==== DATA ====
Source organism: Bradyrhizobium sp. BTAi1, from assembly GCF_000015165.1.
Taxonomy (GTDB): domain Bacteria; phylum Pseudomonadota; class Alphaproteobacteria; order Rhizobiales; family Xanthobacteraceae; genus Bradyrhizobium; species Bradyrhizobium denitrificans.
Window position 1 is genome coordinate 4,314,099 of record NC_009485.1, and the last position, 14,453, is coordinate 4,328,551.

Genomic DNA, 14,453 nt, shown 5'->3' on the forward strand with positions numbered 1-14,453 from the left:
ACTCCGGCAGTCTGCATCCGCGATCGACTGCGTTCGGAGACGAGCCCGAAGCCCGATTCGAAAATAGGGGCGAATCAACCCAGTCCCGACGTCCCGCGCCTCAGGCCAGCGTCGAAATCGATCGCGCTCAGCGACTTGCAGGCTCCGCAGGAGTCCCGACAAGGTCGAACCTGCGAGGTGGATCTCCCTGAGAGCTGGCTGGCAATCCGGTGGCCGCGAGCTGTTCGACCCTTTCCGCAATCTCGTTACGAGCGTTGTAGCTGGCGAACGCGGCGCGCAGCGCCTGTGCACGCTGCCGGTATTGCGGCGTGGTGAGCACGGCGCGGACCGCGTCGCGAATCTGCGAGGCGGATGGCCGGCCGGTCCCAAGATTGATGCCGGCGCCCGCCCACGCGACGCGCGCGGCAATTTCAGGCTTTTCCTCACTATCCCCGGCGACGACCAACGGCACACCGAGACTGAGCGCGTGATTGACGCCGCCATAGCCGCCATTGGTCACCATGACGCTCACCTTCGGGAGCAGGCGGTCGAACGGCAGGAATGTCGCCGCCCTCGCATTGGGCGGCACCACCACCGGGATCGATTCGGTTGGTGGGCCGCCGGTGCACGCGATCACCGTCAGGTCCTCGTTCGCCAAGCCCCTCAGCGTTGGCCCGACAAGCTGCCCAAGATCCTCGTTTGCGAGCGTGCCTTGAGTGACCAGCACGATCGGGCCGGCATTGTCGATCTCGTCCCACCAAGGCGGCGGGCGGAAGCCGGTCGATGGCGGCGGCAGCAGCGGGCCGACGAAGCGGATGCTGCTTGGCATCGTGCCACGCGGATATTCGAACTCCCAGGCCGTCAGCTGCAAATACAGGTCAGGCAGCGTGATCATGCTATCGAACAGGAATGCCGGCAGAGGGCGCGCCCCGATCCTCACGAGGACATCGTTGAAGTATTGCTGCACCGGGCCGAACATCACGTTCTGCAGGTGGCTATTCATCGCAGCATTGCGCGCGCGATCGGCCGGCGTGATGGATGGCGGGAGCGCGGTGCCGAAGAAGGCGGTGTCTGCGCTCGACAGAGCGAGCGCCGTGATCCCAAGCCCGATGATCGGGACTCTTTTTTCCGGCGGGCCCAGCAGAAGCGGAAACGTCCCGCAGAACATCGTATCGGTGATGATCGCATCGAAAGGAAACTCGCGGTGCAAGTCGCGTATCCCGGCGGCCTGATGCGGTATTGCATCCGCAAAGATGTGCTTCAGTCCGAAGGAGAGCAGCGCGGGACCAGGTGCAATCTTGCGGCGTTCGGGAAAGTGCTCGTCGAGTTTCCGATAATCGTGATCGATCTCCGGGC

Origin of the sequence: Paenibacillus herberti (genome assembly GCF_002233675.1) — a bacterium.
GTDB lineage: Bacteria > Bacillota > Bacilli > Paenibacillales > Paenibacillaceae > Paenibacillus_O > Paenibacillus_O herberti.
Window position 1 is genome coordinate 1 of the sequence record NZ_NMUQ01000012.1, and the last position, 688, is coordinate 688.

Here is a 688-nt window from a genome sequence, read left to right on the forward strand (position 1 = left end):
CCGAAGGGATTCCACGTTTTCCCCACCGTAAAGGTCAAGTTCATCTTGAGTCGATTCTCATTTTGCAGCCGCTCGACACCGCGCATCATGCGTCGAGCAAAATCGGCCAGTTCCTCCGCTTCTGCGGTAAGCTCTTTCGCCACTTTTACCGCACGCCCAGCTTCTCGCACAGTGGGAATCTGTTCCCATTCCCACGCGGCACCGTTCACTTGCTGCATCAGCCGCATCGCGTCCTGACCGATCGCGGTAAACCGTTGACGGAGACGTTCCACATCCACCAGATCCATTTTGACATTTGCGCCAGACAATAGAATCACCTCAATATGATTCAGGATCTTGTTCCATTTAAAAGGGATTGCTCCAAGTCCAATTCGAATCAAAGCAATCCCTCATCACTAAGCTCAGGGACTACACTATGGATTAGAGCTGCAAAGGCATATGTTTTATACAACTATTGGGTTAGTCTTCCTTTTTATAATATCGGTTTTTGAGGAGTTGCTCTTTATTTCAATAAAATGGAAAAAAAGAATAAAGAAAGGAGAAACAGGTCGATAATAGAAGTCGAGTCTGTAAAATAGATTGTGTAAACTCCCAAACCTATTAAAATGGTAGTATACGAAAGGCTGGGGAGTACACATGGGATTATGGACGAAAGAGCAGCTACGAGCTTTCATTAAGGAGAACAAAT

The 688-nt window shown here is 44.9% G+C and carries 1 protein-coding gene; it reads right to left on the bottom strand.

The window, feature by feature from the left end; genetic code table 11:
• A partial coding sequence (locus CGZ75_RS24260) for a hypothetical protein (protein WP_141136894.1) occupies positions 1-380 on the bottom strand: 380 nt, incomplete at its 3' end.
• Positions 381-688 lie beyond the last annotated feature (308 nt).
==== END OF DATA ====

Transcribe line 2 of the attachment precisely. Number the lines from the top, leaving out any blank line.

Taxonomy (GTDB): domain Bacteria; phylum Pseudomonadota; class Alphaproteobacteria; order Rhizobiales; family Xanthobacteraceae; genus Bradyrhizobium; species Bradyrhizobium denitrificans.